There are reasons to suspect that, when Tom Ricketts announced an agreement with the Chicago Athletic Club to put a state-of-the-art exercise facility into the hotel that the Ricketts Family plans to build across from Wrigley Field, Mayor Rahm Emanuel wasn’t too happy about the Ricketts trying to apply public pressure. The day after the announcement, Mayor Emanuel summoned Ricketts and Wrigleyville Alderman Tom Tunney to a meeting at City Hall. I think it’s a fair guess that the Mayor doesn’t want this fight to continue to play out in the media (that ship has sailed, Mr. Mayor – see, for example, the second half of this post), and he’d like to see all sides coming to a swift, private conclusion.
So you can imagine Tom Ricketts’ possible discomfort when facing the media yesterday as he and Mesa Mayor Scott Smith talked up the new Spring Training facility, paid for in large part by the people of Mesa. He knew the Wrigley Field renovation questions were coming. He knew the parallels to the Spring facility were coming. I wonder if there were a dozen conflicting inputs swirling in his head as he had to try and figure out the right things to say.
I think he probably did the best he could.
“There’s a handful of issues left and we’re working them out with the Alderman and working them out with the Mayor,” Ricketts told the media when asked about the renovation situation. “If we’re going to be in the ground in October, we have to get some resolution in the next few weeks.”
This tentative time line has been the Ricketts’ position since they offered to fund the renovation themselves, back in January. In return, the Ricketts ask that various restrictions on their use of Wrigley Field be lifted, so that they can make the additional revenues necessary to fund the renovation. And the Ricketts family won’t start signing checks for the renovation until they know for certain they’re going to have those funding mechanisms – increased ad signage, more night games, more concerts, and street fairs – available to them.
“Before we green light the project, we want to know what the deal is,” Ricketts said. “What we said in January was that we’ll pay for the project, but we also need to have control of our ballpark and that’s still our position.”
Again, nothing new, and still quite reasonable.
But Ricketts couldn’t help but re-apply just a tiny bit of public pressure, and I can’t say I blame him.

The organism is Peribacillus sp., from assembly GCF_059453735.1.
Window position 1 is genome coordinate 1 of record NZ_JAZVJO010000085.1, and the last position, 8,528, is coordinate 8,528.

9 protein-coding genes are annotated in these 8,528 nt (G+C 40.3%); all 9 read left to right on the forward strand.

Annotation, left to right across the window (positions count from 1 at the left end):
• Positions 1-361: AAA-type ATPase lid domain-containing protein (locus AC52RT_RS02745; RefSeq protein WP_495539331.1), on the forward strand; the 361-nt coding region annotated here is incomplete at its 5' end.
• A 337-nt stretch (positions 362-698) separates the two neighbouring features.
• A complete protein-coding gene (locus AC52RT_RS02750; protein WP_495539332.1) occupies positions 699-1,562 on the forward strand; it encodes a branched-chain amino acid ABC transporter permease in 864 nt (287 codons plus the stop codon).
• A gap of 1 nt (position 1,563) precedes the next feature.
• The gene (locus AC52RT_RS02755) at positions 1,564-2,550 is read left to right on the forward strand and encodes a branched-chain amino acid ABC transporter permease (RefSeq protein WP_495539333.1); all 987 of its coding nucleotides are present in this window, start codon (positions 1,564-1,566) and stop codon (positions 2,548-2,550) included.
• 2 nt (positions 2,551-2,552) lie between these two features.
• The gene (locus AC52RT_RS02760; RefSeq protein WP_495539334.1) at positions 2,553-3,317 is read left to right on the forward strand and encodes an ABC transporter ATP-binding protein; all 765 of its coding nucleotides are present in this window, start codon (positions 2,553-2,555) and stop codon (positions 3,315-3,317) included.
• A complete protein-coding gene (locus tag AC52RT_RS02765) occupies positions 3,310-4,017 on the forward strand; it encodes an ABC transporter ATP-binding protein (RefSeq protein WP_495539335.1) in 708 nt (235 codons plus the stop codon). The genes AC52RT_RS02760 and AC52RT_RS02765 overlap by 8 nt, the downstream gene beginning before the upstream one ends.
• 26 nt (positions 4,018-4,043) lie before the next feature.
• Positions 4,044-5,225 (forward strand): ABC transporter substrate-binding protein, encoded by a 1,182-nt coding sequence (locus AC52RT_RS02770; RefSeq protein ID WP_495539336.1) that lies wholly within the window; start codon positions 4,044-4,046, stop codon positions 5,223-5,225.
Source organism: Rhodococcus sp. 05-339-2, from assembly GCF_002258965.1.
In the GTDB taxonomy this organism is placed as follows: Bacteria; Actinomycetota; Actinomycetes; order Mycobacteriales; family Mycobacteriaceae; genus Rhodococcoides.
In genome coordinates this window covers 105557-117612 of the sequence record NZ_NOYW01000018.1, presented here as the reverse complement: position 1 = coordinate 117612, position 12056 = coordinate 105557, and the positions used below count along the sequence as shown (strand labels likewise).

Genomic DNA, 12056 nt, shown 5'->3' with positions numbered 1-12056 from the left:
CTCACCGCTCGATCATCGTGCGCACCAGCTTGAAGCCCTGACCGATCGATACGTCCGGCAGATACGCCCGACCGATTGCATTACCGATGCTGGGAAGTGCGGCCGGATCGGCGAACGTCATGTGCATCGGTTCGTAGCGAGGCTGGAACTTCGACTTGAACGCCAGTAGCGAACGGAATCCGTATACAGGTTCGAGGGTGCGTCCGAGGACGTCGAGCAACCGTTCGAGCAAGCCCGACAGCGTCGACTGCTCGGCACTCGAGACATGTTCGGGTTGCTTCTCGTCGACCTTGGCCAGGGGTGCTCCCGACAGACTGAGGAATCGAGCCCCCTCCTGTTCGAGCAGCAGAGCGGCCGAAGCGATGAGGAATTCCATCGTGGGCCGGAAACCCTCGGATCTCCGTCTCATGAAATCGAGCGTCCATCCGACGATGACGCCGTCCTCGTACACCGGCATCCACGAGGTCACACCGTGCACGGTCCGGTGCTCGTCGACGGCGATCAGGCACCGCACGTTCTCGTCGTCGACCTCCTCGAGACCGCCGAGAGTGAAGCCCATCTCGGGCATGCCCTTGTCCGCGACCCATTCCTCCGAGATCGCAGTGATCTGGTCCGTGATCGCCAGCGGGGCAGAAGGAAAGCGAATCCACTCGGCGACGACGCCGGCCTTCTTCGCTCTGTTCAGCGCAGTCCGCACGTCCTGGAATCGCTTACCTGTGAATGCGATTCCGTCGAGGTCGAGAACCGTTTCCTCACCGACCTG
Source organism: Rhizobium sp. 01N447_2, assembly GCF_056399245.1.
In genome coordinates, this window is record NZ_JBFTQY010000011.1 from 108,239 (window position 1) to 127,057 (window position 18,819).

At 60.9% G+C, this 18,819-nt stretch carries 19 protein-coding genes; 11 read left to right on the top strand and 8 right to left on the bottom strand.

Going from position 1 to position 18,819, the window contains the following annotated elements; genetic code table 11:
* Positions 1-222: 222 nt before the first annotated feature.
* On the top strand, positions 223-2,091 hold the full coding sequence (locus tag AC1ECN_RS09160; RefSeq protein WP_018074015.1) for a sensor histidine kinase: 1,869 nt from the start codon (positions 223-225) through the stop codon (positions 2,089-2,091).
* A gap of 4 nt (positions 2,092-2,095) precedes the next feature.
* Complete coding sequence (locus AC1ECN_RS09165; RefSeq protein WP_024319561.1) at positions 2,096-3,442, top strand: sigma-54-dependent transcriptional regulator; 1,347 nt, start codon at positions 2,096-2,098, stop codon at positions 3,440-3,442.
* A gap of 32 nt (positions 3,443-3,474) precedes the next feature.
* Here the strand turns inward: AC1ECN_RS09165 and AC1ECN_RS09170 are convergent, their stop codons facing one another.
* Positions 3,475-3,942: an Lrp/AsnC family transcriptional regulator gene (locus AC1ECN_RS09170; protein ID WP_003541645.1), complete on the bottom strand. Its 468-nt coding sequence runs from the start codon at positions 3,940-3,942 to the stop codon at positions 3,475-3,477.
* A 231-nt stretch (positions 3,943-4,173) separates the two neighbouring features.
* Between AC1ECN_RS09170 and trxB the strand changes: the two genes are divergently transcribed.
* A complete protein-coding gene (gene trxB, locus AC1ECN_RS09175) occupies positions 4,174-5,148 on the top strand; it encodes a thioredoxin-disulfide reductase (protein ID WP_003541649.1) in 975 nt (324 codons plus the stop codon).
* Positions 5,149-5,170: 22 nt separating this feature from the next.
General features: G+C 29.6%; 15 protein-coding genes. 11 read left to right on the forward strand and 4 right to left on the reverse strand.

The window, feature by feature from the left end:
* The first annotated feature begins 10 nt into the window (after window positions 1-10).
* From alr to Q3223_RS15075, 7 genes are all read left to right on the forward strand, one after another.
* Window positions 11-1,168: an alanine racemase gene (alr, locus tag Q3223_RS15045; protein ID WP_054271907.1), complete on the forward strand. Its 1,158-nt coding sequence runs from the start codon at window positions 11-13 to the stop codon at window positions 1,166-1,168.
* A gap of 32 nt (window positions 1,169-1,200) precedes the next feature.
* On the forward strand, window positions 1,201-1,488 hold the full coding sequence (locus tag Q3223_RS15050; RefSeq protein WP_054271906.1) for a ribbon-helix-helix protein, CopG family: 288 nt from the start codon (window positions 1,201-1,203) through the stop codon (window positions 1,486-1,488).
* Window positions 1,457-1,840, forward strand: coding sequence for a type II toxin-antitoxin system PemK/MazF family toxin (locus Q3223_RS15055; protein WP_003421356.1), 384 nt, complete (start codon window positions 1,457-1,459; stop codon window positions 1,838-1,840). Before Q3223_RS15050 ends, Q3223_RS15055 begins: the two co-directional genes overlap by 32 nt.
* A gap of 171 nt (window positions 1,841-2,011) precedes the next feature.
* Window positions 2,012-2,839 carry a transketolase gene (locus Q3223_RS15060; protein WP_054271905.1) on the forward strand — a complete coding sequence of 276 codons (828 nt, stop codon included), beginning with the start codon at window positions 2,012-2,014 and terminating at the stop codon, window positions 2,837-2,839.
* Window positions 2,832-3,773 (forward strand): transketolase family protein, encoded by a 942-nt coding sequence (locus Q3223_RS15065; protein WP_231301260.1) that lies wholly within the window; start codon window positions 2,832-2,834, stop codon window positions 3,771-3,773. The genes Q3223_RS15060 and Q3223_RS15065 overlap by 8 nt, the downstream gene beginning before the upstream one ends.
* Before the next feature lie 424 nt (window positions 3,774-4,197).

“It’s an incredible project for the city [of Chicago] in terms of the number of jobs we create – the 2,100 jobs we create – the hundreds of millions of dollars in economic activity, the tax dollars created, and of course, just the general economic activity that comes with tourist coming to Wrigley. The incentives are there. I think we’ll get there.”
Even if Ricketts had said nothing at all, the Wrigley renovation story was going to be in the national conversation yesterday anyway, thanks to a quintessentially Rick Reilly piece published on ESPN.com.
In the overwrought way only he can pull off (or not, depending on your bent), Reilly laments the many ways the Cubs are losing money by playing in Wrigley Field – particularly in its current state. Reilly takes a club to the rooftop owners (whom Reilly calls “leeches,” protected by the City), the City (“Fine, if they’re a city treasure, then the city should help support them, the way it did for this summer’s 30th anniversary of the Chicago Blues Festival, which received a $15,000 grant. The Cubs pay 12 percent city ‘amusement’ tax on every ticket … and yet the city doesn’t give them a dime. Very unamusing.”), and the neighborhood (for fighting the Cubs’ desire to have more night games).
The article, which reads like it was pitched directly from the Cubs, is the most strongly-worded support of the current Ricketts funding plan I’ve seen. As I’ve said before, I tend to think there’s a great deal behind the scenes to which we’ll never be privy – which is to say, I’m sure the reality is that Tunney and the Mayor aren’t simply villainous caricatures, twisting their mustaches – but I can’t take too much issue with what Reilly says. His financial estimates can mostly be ignored, and he’s a bit too harsh on the rooftops, but, for the most part, he captures the uniquely unfair position the Cubs’ stadium puts them in (at least relative to other large market teams with a ballpark that should otherwise be a great draw).
At bottom, I’m just glad Reilly wrote the piece, and is helping keep this story in the national consciousness. I believe the Ricketts Family has bent considerably to get this deal done (and it’s so, so, so (so!) critical to the future of the Cubs), and continued national attention – particularly of the kind Reilly is giving – can only help spur the City, the Alderman, and the neighborhood to do some bending of their own.
[Disclosure: Some of the rooftops advertise on BN, but that has not affected how I cover this ongoing story.]